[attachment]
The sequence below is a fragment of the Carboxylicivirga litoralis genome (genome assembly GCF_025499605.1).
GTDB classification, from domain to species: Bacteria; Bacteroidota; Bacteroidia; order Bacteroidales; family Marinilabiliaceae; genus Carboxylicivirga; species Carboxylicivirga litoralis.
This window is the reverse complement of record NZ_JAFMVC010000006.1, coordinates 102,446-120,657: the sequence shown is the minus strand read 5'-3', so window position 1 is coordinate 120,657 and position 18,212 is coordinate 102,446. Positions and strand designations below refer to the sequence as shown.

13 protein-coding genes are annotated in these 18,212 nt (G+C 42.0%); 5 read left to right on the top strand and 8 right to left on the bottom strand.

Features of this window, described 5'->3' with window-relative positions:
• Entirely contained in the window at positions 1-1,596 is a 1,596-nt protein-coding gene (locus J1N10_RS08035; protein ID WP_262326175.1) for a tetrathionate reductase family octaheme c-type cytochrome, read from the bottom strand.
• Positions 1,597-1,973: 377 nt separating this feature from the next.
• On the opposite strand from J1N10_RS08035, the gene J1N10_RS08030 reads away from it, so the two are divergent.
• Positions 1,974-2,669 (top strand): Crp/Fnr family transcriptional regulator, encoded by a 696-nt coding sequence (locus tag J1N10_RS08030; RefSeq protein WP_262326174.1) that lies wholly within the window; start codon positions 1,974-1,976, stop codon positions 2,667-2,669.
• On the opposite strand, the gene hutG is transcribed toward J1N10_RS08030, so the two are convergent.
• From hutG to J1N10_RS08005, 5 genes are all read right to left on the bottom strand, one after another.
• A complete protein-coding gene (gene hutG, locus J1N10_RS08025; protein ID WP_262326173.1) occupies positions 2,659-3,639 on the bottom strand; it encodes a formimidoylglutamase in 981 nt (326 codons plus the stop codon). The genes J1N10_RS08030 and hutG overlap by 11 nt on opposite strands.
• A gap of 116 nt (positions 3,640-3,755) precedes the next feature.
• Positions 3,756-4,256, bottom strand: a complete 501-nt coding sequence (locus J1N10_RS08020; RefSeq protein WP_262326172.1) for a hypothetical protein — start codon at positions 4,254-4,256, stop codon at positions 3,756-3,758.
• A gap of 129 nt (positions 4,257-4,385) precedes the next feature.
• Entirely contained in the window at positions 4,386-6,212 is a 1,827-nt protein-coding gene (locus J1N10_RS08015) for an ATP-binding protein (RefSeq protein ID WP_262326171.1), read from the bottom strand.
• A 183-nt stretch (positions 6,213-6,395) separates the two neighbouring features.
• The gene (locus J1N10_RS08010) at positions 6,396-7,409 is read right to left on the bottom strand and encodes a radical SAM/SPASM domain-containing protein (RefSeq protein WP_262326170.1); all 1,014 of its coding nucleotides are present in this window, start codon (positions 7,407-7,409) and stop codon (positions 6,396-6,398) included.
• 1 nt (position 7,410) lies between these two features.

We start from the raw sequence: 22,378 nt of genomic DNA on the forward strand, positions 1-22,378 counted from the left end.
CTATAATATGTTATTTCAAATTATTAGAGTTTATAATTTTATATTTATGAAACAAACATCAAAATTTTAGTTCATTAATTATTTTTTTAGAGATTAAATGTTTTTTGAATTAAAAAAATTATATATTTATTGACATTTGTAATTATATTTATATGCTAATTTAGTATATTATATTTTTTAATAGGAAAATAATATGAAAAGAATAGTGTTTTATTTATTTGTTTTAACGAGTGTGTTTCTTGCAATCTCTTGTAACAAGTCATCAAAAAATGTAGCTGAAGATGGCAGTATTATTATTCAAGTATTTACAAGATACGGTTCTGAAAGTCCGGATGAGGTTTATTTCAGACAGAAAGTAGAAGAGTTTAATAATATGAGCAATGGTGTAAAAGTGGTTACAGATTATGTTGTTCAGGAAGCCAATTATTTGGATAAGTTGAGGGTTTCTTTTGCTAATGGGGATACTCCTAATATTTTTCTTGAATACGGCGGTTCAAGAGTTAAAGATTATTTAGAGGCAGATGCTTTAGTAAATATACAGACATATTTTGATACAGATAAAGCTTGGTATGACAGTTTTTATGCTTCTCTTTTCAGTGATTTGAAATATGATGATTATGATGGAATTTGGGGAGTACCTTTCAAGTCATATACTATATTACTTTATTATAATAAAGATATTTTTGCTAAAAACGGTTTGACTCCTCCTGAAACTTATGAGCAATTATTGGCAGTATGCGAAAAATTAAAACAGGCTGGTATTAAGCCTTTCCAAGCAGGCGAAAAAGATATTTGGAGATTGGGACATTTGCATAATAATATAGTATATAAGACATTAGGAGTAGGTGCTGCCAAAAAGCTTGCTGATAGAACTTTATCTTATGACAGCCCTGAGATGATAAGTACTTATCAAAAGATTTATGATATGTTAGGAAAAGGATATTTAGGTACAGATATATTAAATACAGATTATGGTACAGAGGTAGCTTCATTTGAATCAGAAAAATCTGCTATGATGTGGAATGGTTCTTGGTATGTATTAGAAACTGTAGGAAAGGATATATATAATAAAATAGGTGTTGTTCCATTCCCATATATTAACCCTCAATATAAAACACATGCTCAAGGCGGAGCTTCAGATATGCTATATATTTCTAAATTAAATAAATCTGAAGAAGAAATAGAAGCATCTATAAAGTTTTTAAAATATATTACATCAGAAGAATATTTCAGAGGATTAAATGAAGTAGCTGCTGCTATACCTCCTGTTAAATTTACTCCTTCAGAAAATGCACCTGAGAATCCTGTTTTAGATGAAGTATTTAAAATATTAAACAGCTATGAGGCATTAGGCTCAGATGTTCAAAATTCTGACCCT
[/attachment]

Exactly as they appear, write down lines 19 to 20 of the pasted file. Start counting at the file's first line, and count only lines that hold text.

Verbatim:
• 1 nt (position 7,410) lies between these two features.

We start from the raw sequence: 22,378 nt of genomic DNA on the forward strand, positions 1-22,378 counted from the left end.